While responding to a report of a fight at a Broadway Street residence last week, Houston police made a significant drug bust.
Chief Jim McNiell said an officer went to the location at about 3 p.m. Jan. 22 and found that the fisticuffs between two men had subsided. But upon entering the home, the officer observed numerous drug-related items in plain sight.
McNiell said one man was inside sitting on a couch and exhibited signs of minor injury, likely from the scuffle.
“In plain view of the officer were all sorts of narcotic drugs, that were apparently prescription drugs not in their original containers,” McNiell said. “There was also marijuana and paraphernalia, and the subject was arrested at that time.”
The officer called for assistance, and McNiell and another officer responded, along with the department’s drug dog, Rooke.
“We brought him to support our find,” McNiell said. “He was indicating everywhere we had found things.”
Among the items seized as evidence were portable weighing scales.
“I think a lot of what was there was for personal use,” McNiell said. “We’re not sure if he was involved in selling pot, but the scales give you the impression that that could have been going on.”
Arrested at the scene and taken to jail was a 39-year-old man, McNiell said. A probable cause state was sent to Texas County Prosecuting Attorney Mike Anderson seeking multiple charges against him related to possession of drugs and paraphernalia.
Later the same night, Rooke went to work again.
McNiell said a Missouri State Highway Patrol trooper made a traffic stop on U.S. 63 and requested assistance from the HPD K-9 unit. Rooke and his handler, officer Brad Evans, responded to the scene.
The dog conducted a search of the vehicle and indicated on the driver’s side where the trooper had already found marijuana.
“Rooke supported the trooper and his traffic stop,” McNiell said.
HPD fleet expanded
Since McNiell took the HPD’s lead position in Sept. 2010, one of his goals has been to see to it that each officer had his own patrol car. With the addition of a 2008 Ford Explorer, formerly utilized by City Administrator Larry Sutton, that goal has been realized.
“My goal has always been to improve the department in any way,” McNiell said. “Now we’ll have six officers and six vehicles.”
When McNiell came to the HPD after retiring from a 33-year career with the patrol, the department had four vehicles in its fleet. The four-wheel-drive Explorer will be assigned to McNiell, but will be available to other officers during periods of inclement weather. The new addition joins a 4X4 Jeep used regularly by Sgt. Tim Ceplina.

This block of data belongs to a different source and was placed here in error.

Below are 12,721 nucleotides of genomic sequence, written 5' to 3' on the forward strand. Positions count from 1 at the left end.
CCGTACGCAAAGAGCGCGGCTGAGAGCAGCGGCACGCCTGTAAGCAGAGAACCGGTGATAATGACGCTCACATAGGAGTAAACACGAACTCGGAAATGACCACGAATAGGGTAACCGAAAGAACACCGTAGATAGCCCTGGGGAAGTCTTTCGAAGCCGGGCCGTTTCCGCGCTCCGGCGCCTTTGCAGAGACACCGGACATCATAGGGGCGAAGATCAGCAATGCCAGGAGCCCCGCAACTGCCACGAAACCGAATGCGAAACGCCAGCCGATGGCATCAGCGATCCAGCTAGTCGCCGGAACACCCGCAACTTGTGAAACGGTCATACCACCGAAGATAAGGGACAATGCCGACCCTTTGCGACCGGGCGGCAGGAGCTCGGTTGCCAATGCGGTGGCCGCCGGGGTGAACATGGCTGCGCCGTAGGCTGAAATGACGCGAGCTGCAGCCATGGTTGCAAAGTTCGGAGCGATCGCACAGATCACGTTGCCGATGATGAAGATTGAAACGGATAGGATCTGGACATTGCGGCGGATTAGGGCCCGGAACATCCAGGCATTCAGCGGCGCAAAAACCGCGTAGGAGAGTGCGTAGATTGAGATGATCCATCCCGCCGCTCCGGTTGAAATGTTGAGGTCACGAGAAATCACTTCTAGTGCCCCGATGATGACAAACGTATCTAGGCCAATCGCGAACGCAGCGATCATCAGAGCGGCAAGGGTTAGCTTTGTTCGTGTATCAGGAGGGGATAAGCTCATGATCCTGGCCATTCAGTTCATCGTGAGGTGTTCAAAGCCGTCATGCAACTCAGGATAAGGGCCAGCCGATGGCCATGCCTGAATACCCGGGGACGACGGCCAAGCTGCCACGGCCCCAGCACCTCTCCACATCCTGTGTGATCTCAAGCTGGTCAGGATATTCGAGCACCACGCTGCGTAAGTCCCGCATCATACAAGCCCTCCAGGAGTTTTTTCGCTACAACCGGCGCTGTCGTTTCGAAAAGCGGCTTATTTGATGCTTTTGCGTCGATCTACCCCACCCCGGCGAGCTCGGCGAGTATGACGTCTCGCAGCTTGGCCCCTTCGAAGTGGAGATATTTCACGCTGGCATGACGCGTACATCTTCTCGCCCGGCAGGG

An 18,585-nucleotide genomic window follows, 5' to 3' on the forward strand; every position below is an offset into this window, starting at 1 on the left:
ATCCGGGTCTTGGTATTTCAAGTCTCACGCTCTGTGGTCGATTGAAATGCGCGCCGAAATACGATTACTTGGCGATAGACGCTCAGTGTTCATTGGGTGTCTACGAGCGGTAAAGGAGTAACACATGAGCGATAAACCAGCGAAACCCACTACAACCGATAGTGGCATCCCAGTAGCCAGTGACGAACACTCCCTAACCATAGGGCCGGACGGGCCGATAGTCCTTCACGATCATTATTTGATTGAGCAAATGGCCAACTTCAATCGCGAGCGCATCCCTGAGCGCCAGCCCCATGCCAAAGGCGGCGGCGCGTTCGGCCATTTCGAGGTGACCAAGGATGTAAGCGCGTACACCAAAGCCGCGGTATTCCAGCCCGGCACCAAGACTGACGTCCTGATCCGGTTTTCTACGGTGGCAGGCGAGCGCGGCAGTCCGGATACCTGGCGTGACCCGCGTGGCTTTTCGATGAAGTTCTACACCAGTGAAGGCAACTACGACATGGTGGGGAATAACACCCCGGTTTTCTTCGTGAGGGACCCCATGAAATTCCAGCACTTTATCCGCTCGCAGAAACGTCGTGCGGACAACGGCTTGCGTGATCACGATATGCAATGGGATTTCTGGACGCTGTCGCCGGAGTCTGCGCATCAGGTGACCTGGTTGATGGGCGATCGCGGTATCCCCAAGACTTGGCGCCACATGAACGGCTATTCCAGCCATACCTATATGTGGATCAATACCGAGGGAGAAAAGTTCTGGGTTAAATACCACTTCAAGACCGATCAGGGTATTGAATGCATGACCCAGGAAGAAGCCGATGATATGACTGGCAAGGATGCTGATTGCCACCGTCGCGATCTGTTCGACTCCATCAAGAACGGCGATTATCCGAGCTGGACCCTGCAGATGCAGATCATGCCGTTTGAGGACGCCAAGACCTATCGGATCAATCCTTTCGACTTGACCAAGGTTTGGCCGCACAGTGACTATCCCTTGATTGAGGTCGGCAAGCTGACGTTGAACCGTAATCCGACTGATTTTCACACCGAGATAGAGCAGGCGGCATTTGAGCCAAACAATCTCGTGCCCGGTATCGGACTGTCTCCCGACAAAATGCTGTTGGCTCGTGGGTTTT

“Now we’ll have two four-wheel-drive vehicles,” McNiell said. “That will certainly help at times in maneuvering on some of the steeper grades in town when roads are slick, like on Oak Hill Drive. And we won’t have to double-shift the Jeep so much.”
Each officer will take his vehicle home when off duty.
“They’ll be there for visibility in the neighborhood,” McNiell said, “but if we have something go down in the community and we need an off-duty officer to respond, they’ll be able to do so from their residence and not have to drive to the police station and then drive out to where they’re needed. In an emergency situation or crisis, that’s time lost that could be crucial.
“I appreciate the city administrator understanding what my thoughts were, and I think it make us more service-oriented for the citizens of this community.”
McNiell said a $10,000 grant has recently been secured from the state Department of Public Safety for adding video camera systems to three of the department’s vehicles within the next few weeks – the K-9 unit car, Cpl. David Kidwell’s car and one other vehicle. The city will match 10-percent of the grant funds.
“Cameras tell the story,” McNiell said. “This will be good for handling civil and criminal cases. We can record accident scenes, crime scenes, traffic stops and so many other things. It also offers officer protection, because if an officer is attacked in any way, we’ll have it on video.
“It’s a smart thing to do.”
Officers in the camera cars will be outfitted with microphones, so incidents and situations will be documented with audio as well as video. McNiell said grant funding has been an integral part of the HPD’s recent growth and improvement.
“Over time, grants have helped us obtain better bullet-proof vests, radar systems and even durable portable computers that the officers now have in their cars,” he said. “Small departments like ours have to deal with budgets just like everybody else. We’ve been able to keep our priorities set and work toward them, and we’ve been very successful in finding and securing funding through grants.
“Any time you can have 90 percent of the funding covered for something that improves our department, that’s money that we want.”